Those hoping to have success in the garden this year might improve their chances by visiting the 12th annual Kelowna Community Seed Swap at Okanagan College Saturday.
Organizer Jon Alcock of Sunshine Farm said heritage seed producers throughout the interior of B.C. will offer up regionally adapted varieties, known as landraces, which will give local gardeners the best odds for success this year.
“Heritage varieties are those which were grown by our previous generations,” said Alcock.
“Why did the produce from grandma’s garden taste so good? Because the varieties were not bred for industrial agriculture as so many are today.”
He added the heritage seeds focus on taste rather than uniform ripening, size, shape, colour and ability to keep for extended periods of time on the supermarket shelf.
“When we spend so much time and effort in our gardens, it is nice to have produce that actually has gustatory appeal.”
According to Alcock, the annual seed swap has grown every year. The inaugural seed swap was held downtown in the Laurel building, but quickly outgrew that venue.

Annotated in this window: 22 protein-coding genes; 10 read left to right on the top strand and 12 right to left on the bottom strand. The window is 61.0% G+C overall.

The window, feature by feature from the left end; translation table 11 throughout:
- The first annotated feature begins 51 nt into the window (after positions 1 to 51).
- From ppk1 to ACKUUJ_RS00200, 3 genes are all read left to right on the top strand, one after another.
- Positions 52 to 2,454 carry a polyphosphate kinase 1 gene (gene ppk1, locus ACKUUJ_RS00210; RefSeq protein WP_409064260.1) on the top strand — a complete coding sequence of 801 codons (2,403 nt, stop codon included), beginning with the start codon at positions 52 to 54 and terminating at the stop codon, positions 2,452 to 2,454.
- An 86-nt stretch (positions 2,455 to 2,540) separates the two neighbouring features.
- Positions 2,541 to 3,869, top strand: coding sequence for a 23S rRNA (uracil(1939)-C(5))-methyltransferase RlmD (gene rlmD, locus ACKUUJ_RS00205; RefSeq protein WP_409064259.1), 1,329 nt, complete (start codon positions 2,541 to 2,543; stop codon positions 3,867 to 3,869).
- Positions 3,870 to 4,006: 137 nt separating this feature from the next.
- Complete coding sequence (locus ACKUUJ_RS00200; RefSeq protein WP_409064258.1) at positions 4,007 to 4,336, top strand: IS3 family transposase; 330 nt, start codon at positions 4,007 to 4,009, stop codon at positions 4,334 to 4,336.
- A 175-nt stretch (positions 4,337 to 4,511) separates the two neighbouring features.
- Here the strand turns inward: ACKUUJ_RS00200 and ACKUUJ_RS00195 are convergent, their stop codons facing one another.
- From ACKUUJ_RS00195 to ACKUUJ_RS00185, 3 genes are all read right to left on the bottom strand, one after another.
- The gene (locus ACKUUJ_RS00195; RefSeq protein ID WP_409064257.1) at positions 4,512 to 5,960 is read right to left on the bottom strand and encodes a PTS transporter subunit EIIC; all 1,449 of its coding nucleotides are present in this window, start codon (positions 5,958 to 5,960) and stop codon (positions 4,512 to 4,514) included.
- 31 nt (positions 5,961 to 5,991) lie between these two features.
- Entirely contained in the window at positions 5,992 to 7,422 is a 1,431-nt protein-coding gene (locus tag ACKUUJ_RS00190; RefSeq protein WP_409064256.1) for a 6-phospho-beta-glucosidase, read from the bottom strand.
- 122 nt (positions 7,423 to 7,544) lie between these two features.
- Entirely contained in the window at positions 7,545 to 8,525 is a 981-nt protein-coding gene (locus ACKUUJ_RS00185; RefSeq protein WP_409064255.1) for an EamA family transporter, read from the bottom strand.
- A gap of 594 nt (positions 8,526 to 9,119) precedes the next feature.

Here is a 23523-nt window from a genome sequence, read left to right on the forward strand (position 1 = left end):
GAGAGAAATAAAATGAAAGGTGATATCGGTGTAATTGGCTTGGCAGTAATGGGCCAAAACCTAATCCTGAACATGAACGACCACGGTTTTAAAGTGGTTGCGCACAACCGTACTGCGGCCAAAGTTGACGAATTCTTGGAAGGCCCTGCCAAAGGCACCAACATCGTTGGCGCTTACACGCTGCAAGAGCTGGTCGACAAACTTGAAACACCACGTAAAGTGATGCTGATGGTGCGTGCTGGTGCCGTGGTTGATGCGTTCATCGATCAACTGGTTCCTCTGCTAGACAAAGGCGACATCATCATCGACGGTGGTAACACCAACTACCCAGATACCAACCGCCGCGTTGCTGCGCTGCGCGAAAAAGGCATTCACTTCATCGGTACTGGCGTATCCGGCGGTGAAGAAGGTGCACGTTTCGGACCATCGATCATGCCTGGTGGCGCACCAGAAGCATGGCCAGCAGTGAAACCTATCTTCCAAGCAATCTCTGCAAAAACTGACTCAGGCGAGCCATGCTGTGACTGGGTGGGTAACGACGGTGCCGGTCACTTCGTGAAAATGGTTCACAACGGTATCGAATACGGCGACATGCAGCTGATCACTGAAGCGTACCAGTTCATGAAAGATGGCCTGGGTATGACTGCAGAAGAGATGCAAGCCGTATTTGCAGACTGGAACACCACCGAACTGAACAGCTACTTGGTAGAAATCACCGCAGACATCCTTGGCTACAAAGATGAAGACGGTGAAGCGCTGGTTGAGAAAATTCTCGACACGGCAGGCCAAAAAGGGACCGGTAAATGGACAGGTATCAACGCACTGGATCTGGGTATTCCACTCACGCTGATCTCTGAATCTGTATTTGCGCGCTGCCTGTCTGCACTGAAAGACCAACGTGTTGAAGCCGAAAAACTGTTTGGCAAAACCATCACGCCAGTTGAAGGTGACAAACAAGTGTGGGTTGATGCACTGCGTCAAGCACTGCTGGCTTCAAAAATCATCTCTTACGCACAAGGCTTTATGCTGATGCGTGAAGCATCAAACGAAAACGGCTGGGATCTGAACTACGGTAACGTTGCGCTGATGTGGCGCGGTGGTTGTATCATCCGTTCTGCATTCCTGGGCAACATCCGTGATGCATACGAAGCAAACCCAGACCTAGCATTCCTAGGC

He added there will likely be 1,000 to 1,500 people at this year’s event and eight or nine regional seed growers.
Once again the emphasis of this year’s seed swap will be on organic, open pollinated seed.
This year Sunshine Farm will be offering over 300 varieties, one of which is the Rouge Sang Violette carrot, a French variety from the 1870s. Alcock said he considers it the best flavoured carrot the farm has ever grown.
The free event runs from 10 a.m. to 3 p.m. Saturday in the atrium of Okanagan College’s Centre for Learning.
Gabe Cipes of Summerhill Pyramid Winery will talk about Biodynamics in the Vineyard at 11 a.m. and Alcock will speak about Seed Saving for the Home Garden at 1:30 p.m. Both sessions will be held in the Centre for Dialogue upstairs in the atrium. The event is also being held in conjunction with the World Community Film Festival in the student union building theatre.
There will also be a seed swap table that will allow guests to trade seeds they’ve produced in their backyard for anything else on the table. Those who don’t have seeds to swap can still take other varieties with a donation to Seeds of Diversity, the national seed exchange.
For more information, contact Jon at 250-764-4810.